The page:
Bob Lemley (LEMLEY@ACM.ORG)
Mon, 9 Sep 1996 13:15:11 -0500
> It has come to my attention that a registered scouter was convicted of
> illegal drug possession(marijauana). He was not using it or distributing
> it. He was just growing it in his back yard before his involvement with
> scouting. He served his sentence as a registered scouter..
> He seems to have cleaned up his act. He is a very down to earth guy and
> tells you like it is.
We have a very similar situation in our troop, except that the guy
robbed a bank before getting involved with scouting. The exceptional
situation here is that he is a Vietnam vet with Post Traumatic Stress
Disorder. It was not treated before his life fell apart, but he's now
got things back together. He is a great guy and is great with the boys.
A few things that have helped us in dealing with this.
1) What's good for the boys?
Our scouter works hard at scouting and gives more time than any
of the rest of us have to give. He's got two boys in the troop
and really believes in the scouting program. In addition he is
very open about his past and readily admits that he really messed
up and talks to the boys about how scouting will keep them from the
kind of trouble he got in. Before him we had a disfunctional
scoutmaster - down to 2 boys in the troop. In two years we're
up to 15 and still growing. And the boys are acting like a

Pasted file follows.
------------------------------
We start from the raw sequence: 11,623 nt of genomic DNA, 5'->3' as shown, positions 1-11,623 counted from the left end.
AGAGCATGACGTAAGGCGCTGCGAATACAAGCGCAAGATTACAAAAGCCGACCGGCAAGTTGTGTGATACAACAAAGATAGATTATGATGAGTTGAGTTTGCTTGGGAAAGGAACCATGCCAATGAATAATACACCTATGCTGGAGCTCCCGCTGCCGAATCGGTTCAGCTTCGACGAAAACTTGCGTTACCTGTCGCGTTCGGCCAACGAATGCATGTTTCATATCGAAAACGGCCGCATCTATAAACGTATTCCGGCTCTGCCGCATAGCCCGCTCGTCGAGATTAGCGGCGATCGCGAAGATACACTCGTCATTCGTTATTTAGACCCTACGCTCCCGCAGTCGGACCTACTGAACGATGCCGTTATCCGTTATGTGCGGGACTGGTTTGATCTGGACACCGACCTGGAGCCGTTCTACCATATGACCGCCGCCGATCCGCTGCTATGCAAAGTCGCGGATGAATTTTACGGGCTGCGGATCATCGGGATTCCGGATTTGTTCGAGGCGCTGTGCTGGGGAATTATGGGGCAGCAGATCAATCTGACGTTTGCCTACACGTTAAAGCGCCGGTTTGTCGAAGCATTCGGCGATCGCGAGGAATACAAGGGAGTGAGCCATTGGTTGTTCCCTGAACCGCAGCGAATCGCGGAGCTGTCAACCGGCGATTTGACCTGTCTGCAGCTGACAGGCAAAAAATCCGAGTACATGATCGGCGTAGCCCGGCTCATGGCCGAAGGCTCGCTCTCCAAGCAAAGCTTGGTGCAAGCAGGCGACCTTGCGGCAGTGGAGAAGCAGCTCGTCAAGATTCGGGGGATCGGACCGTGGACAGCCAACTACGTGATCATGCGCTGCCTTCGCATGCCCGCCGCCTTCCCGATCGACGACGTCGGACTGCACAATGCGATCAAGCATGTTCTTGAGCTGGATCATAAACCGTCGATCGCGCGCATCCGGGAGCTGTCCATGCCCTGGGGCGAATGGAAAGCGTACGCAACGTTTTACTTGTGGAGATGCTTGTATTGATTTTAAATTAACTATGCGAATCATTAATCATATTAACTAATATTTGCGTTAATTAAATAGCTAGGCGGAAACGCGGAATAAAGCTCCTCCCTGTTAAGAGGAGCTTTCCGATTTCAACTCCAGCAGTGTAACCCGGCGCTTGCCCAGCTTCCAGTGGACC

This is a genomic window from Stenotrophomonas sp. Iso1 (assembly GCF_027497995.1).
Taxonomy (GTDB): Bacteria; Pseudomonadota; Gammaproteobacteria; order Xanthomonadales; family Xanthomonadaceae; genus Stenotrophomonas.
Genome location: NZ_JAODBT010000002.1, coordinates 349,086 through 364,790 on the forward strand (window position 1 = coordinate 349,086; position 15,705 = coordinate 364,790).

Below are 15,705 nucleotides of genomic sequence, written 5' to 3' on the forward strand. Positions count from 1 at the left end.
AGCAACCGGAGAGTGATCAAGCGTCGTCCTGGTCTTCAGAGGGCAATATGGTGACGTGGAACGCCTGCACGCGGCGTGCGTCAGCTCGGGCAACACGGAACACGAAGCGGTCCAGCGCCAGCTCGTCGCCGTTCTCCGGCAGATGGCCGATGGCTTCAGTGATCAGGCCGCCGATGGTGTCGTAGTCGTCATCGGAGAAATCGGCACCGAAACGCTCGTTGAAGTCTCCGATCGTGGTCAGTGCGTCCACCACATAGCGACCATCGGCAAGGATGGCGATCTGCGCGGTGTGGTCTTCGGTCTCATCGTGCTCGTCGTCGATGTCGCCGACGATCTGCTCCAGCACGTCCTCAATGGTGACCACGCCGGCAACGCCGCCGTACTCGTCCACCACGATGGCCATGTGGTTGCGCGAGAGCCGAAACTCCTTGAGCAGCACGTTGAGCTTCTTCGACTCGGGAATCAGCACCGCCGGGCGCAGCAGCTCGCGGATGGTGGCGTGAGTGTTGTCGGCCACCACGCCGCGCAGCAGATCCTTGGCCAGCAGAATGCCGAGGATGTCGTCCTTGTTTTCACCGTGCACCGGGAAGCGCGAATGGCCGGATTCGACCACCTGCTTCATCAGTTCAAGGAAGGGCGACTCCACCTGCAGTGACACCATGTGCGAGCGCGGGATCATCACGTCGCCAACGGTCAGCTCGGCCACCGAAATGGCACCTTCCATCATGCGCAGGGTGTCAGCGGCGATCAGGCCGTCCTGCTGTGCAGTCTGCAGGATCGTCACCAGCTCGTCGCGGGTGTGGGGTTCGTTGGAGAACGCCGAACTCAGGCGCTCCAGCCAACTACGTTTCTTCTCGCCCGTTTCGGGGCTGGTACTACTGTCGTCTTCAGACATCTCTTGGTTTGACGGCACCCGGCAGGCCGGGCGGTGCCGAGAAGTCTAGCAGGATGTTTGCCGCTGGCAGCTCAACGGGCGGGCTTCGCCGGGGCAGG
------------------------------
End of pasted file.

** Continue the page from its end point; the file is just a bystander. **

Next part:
2) Remember the two deep leadership rule.
Every parent that has come to me with a concern has been satisfied
when I explain the two deep leadership plan. This situation has
sold me on the importance of the rule. It protects both the boys
and the adults. In our troop's situation there are three active
leaders, but two of us have work demands that do not allow us to
be as regular as needed. The scoutmaster is regular, and we make
sure that one or both of us are always available to be with him.
3) We believe that scouting and "religion" can change people. If
we _really_ believe it, then how can we _refuse_ to allow someone
who has been changed to lead. It means a lot more background
study and oversight and other safeguards, meaning more work,
but who said life is easy? And being a part of changed lives
_is_work_. But I wouldn't be part of scouting if I didn't
think it made a difference.
My opinion: If you _really_believe_ that the guy has changed, and
you're ready to take on the oversight responsibility, then go
for it. But monitor the situation, and make sure that there
is always a second responsible leader around.
Bob Lemley | Internet: email@example.com
- Manager, Diebold Campus Systems | Phone: (817)776-5695
- Director, ACM Network Services | "A man of understanding will acquire
URL - http://www.diebold.com/lemley/ | wise counsel" - Proverbs 1:5
Terry Howerton Sakima Group, Inc. SCOUTER Magazine Kansas City